College students often ask me where they should focus their learning to best prepare for a career in software development. I’ve given a variety of answers over the years, but more and more, I tell folks to look for opportunities to work with teams. Why focus on teamwork? Especially when there’s so much technical learning to be done?
It boils down to three reasons. First, you’ll build skills that will help you when interviewing (and in all of life beyond college). Secondly, you’ll have a better idea of what type of work environment you’ll enjoy post-college. Finally, you’ll learn more quickly.
You’ll build skills that will help you interview.
At Atomic Object, most of our interview questions focus on what it’ll be like to work with you. How will you communicate? What strategies do you use for handling conflict? How do you get folks aligned towards a goal?
Like most skills, it’s hard to be good at these things without much experience. We’ll ask you for concrete stories. We’ll ask for insights and takeaways, and we’ll ask for your process. Students who’ve had the opportunity to work on high-functioning teams generally do much better with these questions. And the emotional intelligence skills you learn in the process will help you at home, in your community, and with your extended family. They’ll be more valuable throughout your life than one more programming language.
You’ll learn what type of work environment is right for you.
But where should you interview in the first place? Will you love a team-first environment? Or would you prefer the focus of solo work? Are you any good at working collaboratively?
Our academic systems largely ask us to work as solo contributors, so it can be hard to know. Maybe you’ve only worked with highly-demotivated teams, and that’s probably not been much fun. Or maybe you love the idea of teamwork but, in practice, you’re more comfortable taking a task to completion on your own. The more team environments you work in, the better sense you’ll have.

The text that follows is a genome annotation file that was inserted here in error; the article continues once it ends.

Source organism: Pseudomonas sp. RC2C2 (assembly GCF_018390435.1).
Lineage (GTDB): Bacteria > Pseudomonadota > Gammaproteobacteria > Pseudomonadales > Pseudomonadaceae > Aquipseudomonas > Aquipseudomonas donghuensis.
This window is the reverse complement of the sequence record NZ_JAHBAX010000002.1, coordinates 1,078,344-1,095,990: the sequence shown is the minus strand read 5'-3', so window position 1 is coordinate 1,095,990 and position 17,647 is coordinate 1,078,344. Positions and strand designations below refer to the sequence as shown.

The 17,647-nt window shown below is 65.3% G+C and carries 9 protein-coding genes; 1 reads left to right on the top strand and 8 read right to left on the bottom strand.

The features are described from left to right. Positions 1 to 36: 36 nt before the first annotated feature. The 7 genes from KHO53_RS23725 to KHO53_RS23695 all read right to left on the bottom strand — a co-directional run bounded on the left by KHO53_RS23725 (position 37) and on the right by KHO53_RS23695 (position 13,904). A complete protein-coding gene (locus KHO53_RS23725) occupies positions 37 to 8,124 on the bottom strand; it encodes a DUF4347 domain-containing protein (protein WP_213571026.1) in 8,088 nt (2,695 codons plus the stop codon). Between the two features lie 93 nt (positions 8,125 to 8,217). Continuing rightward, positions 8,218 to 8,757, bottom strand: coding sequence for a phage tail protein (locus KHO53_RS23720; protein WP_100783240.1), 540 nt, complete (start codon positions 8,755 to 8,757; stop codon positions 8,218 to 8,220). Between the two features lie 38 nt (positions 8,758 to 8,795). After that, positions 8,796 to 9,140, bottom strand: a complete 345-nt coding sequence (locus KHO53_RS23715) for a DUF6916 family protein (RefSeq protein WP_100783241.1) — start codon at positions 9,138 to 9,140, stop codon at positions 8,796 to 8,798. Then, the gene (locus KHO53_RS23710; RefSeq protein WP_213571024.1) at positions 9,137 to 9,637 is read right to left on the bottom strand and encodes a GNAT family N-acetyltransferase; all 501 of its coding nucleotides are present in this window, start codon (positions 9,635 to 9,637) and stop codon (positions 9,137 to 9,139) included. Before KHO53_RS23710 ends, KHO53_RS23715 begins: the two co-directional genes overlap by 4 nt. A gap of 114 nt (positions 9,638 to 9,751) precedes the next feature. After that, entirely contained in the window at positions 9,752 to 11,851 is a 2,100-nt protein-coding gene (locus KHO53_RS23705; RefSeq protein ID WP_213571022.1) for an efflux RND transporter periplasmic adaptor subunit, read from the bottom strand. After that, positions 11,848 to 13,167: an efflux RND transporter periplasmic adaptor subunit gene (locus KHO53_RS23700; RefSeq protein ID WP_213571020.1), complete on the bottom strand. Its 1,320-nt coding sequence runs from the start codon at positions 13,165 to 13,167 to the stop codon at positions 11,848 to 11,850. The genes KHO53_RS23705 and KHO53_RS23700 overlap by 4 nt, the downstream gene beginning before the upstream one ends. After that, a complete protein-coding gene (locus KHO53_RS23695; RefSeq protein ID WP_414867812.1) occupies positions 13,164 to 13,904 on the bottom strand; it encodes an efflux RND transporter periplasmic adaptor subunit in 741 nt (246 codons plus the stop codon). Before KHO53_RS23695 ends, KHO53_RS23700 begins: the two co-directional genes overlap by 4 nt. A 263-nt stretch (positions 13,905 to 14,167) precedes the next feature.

You’ll learn more quickly.
I went through several math classes in college by myself. It seemed like a fairly normal way to approach things, and I didn’t feel at first like I needed much help. But, as I got into more complicated courses, I struggled, and I could have benefited tremendously from having others to work with.
In my career, I’ve found that pairing on technical tasks often teaches me all kinds of things I don’t expect to learn. Sometimes I pick up a new tool or learn a different approach or just get unblocked more quickly. I always have more fun.
Where should I look for these teamwork opportunities?
I’d encourage you to really lean into any group work projects that are assigned in classes. Be a leader on these teams, and be very thoughtful about the experience of your team members. Reach out early and often if folks seemed disengaged. Next, see if you can turn solo projects into group projects! Ask a professor if it’s cool, or find a group of students you can study with.
You almost certainly will benefit from an internship where you’ll work with a tight-knit team. Avoid solo-work style internships if you can. And definitely look for teamwork opportunities in activities outside of academic or technical work! Folks can learn a ton from sports, gaming, volunteering, or other groups.